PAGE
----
Soy & Breast Cancer

Soy & Breast Cancer
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Should women with estrogen-receptor positive breast cancer avoid soy foods?

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What about soy foods like tofu? Harmful? Harmless? Or helpful? Well, researchers took Chinese dwarf hamsters—can you imagine hurting a hamster? Well, they were fed the human equivalent of 300 cups of soy milk every day, and didn’t do so well.

But what does the human data show? From just the last couple months: eating soy can cut our diabetes risk in half, can help us double our weight loss, for those on a diet, and drop our bad cholesterol 14%. Even just adding soy milk to our diet can have a measurably powerful effect on reducing cardiovascular risk.

Let’s bump it up a notch: not just soy, but soy for women with active estrogen receptor-positive breast cancer. The phytoestrogens—the plant estrogens in soy—protect one’s breast tissue from the more powerful ovarian estrogens. And so, in terms of preventing breast cancer, the only question has been: does soy cut our risk by 30%, or cut our risk by 50%?

But what if you already have breast cancer that reacts to estrogen? Do we want to be consuming any kind of estrogenic-type compounds? This used to be one of the most controversial questions in the field of nutrition, until now.

Soy intake and breast cancer survival on Long Island. What do you think? Harmful? Harmless? Or helpful?

Well, researchers calculated all-cause mortality for those women diagnosed with breast cancer eating soy, or not eating soy. And those eating soy cut their risk of dying by 50%! So, not only does soy prevent breast cancer, but women with breast cancer eating soy live longer.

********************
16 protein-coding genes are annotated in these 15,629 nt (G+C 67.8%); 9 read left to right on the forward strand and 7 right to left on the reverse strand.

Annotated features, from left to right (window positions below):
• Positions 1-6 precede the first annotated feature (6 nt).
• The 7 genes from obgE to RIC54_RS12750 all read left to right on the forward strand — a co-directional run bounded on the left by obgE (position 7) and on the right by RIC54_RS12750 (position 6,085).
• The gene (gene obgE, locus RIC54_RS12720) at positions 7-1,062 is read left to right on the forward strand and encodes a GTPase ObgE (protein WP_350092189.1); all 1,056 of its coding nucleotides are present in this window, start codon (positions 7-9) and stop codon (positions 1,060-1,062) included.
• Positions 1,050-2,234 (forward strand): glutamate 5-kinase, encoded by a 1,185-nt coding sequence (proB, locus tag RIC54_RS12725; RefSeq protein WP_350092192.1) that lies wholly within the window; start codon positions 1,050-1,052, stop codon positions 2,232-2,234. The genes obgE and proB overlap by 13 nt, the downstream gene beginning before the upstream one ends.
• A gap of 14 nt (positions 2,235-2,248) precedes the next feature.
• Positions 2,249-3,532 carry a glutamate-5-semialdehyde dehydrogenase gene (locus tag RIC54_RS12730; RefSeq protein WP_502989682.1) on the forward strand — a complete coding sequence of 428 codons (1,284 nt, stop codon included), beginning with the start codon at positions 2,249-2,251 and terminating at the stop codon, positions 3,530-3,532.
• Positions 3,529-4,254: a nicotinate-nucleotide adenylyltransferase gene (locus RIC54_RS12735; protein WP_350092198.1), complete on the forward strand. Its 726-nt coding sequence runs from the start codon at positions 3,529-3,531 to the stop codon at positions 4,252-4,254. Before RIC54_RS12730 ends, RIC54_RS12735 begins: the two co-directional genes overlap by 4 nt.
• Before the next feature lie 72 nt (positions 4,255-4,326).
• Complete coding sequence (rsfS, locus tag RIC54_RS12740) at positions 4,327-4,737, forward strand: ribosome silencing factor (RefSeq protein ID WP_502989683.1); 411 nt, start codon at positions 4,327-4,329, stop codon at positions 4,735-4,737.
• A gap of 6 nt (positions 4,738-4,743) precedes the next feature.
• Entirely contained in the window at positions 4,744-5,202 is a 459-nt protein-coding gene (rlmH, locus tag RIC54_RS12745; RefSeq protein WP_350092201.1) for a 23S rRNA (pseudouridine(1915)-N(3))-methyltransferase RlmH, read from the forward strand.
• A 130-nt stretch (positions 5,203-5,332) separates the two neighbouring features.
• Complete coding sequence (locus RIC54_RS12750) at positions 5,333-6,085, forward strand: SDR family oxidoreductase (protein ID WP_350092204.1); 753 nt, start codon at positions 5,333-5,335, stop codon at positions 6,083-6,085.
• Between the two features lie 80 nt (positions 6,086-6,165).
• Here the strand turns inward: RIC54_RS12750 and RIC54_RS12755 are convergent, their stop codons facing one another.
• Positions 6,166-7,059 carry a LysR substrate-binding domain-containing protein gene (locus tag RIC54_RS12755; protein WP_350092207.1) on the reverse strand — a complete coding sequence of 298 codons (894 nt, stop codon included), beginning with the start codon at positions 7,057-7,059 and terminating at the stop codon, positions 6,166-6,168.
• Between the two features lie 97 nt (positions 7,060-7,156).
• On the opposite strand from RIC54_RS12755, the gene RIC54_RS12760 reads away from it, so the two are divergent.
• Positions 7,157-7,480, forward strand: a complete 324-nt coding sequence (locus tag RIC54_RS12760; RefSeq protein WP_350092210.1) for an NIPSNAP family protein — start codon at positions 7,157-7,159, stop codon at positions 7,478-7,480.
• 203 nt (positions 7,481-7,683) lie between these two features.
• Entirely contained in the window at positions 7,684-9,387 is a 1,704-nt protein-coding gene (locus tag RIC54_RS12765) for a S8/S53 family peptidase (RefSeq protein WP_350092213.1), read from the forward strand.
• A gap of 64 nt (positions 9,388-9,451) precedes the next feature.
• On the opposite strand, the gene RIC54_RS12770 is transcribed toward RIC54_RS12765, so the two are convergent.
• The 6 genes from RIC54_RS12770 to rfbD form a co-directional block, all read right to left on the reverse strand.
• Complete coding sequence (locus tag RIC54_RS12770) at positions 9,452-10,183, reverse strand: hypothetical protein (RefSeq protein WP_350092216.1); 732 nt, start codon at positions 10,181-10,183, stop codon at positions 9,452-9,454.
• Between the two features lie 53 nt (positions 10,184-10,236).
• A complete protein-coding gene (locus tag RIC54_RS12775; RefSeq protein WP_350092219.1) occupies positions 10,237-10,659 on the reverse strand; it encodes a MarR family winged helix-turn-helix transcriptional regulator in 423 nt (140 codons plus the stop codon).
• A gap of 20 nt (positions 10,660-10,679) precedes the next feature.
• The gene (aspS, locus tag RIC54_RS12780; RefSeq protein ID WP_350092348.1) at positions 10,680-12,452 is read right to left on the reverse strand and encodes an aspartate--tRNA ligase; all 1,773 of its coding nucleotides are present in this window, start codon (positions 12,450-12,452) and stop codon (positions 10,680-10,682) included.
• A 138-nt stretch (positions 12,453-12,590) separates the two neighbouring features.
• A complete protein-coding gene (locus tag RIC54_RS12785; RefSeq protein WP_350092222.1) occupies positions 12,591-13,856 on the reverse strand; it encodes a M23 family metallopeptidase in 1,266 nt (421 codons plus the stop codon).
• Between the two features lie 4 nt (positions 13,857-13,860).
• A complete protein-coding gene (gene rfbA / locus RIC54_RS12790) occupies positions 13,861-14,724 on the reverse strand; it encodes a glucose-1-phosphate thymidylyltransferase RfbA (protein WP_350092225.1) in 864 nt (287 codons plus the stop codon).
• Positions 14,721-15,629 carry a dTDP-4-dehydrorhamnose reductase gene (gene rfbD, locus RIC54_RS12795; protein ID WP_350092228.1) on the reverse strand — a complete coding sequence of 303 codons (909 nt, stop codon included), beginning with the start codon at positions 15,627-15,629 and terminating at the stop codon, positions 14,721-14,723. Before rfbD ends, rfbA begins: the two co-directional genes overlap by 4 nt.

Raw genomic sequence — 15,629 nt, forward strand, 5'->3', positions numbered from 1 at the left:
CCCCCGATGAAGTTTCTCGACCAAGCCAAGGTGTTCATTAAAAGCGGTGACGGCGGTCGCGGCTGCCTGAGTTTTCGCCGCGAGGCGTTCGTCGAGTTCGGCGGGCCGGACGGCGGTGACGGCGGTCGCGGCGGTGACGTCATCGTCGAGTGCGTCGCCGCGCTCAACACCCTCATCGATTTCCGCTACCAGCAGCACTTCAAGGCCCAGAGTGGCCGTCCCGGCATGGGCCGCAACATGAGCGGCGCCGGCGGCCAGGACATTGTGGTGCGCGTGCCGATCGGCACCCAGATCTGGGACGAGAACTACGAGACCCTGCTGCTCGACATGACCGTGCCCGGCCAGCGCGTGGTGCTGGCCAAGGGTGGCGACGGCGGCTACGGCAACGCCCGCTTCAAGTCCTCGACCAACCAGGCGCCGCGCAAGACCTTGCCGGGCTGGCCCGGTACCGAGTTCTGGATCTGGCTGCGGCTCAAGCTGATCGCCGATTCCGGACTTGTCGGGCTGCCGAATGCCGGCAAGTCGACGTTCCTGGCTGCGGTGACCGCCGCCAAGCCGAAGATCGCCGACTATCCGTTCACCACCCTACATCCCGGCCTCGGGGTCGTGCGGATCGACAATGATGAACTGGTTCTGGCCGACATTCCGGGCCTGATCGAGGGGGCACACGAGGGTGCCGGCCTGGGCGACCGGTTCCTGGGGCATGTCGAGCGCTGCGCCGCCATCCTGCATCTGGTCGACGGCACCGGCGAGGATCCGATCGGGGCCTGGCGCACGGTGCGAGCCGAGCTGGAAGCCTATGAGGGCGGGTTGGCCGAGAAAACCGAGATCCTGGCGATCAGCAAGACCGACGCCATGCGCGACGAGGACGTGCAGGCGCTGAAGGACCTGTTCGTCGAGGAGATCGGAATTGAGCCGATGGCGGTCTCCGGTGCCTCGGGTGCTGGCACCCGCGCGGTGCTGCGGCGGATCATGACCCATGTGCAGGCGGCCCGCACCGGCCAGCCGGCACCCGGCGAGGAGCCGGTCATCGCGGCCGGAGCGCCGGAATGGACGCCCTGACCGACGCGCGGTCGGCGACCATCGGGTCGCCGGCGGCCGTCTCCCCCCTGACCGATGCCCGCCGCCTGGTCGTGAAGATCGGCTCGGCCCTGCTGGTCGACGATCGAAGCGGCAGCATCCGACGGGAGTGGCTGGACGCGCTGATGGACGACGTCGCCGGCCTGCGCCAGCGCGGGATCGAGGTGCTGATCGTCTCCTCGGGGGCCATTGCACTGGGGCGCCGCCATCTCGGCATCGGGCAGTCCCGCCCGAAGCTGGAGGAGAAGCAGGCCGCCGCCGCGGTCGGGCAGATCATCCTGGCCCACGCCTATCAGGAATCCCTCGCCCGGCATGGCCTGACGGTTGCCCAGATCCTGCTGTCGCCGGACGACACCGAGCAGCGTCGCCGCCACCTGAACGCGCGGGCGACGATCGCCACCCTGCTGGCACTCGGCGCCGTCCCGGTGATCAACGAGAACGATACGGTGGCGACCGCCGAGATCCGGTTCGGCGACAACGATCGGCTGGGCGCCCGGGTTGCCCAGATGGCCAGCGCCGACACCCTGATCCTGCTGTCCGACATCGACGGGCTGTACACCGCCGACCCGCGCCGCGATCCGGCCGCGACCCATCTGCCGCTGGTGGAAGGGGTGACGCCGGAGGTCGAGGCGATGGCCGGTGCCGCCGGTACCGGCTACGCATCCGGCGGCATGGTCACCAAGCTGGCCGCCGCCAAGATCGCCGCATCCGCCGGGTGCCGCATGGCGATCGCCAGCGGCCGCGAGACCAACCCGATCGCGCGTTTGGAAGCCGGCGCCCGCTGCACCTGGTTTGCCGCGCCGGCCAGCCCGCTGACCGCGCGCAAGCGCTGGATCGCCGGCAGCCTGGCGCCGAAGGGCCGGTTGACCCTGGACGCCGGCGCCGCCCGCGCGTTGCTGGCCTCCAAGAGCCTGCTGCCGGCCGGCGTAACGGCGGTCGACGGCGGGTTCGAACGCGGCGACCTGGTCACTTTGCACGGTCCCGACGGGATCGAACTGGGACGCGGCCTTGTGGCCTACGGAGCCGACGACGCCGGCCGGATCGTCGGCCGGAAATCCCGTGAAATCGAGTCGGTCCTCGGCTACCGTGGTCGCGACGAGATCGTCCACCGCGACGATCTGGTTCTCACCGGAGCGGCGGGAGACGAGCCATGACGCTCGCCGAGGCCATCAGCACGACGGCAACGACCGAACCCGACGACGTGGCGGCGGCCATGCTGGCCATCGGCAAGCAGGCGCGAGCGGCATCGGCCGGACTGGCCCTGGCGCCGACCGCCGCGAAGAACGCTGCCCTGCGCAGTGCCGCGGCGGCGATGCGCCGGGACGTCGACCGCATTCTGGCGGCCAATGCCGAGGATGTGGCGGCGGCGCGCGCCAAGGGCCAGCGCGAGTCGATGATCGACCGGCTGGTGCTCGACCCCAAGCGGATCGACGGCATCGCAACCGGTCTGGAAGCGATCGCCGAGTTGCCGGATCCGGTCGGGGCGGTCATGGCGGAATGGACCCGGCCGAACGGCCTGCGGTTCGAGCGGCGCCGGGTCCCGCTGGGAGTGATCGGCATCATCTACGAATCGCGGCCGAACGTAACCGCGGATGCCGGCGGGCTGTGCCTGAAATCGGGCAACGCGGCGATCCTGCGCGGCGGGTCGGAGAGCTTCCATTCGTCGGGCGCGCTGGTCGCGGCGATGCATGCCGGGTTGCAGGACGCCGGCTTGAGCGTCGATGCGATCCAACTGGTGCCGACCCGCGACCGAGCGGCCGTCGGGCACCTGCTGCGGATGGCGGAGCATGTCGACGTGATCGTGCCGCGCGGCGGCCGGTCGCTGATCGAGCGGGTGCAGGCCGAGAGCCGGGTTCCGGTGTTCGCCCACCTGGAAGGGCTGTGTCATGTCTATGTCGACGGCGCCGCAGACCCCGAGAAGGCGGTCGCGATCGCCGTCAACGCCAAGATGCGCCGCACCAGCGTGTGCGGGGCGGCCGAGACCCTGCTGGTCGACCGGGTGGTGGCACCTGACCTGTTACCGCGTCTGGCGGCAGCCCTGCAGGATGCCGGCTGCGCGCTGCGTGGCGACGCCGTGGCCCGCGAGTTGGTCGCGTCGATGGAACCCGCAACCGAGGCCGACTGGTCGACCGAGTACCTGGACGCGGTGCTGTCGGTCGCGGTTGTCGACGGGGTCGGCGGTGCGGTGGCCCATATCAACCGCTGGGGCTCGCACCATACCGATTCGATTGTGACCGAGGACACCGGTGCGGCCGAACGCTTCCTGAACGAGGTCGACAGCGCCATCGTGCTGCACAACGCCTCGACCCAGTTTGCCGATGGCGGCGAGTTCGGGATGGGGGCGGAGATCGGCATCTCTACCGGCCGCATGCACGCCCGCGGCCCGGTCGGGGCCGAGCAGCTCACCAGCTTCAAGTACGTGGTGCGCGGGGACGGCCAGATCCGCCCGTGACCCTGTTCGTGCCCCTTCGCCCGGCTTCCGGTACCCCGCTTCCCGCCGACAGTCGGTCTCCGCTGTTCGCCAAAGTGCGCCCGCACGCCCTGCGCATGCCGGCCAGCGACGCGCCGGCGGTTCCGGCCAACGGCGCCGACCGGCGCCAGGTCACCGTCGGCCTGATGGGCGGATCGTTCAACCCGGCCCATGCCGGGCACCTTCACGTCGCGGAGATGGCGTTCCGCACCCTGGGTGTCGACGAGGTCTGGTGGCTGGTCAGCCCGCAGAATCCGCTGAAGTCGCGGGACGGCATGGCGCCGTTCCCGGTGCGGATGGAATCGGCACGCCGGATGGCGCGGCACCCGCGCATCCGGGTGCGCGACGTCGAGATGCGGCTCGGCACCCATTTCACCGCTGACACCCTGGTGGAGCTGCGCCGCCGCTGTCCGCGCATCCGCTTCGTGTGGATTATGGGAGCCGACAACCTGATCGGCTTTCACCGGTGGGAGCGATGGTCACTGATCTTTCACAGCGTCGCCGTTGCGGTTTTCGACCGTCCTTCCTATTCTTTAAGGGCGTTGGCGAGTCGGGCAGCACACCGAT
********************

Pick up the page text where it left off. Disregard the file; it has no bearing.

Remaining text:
To see any graphs, charts, graphics, images, and quotes to which Dr. Greger may be referring, watch the above video. This is just an approximation of the audio contributed by Dianne Moore.

Please consider volunteering to help out on the site.

What about soy foods like tofu? Harmful? Harmless? Or helpful? Well, researchers took Chinese dwarf hamsters—can you imagine hurting a hamster? Well, they were fed the human equivalent of 300 cups of soy milk every day, and didn’t do so well.

But what does the human data show? From just the last couple months: eating soy can cut our diabetes risk in half, can help us double our weight loss, for those on a diet, and drop our bad cholesterol 14%. Even just adding soy milk to our diet can have a measurably powerful effect on reducing cardiovascular risk.

Let’s bump it up a notch: not just soy, but soy for women with active estrogen receptor-positive breast cancer. The phytoestrogens—the plant estrogens in soy—protect one’s breast tissue from the more powerful ovarian estrogens. And so, in terms of preventing breast cancer, the only question has been: does soy cut our risk by 30%, or cut our risk by 50%?

But what if you already have breast cancer that reacts to estrogen? Do we want to be consuming any kind of estrogenic-type compounds? This used to be one of the most controversial questions in the field of nutrition, until now.

Soy intake and breast cancer survival on Long Island. What do you think? Harmful? Harmless? Or helpful?

Well, researchers calculated all-cause mortality for those women diagnosed with breast cancer eating soy, or not eating soy. And those eating soy cut their risk of dying by 50%! So, not only does soy prevent breast cancer, but women with breast cancer eating soy live longer.

To see any graphs, charts, graphics, images, and quotes to which Dr. Greger may be referring, watch the above video. This is just an approximation of the audio contributed by Dianne Moore.

Please consider volunteering to help out on the site.

Doctor's Note

More on soy’s role in preventing breast cancer:

BRCA Breast Cancer Genes and Soy
Breast Cancer Survival and Soy
GMO Soy and Breast Cancer

And check out my video on Soy and Breast Cancer Survival, and the accompanying blog post

Also see my associated blog posts for more context: Eating To Extend Our LifespanStool Size and Breast Cancer RiskBreast Cancer and Diet; and Soy and breast cancer: an update.

If you haven’t yet, you can subscribe to my videos for free by clicking here.

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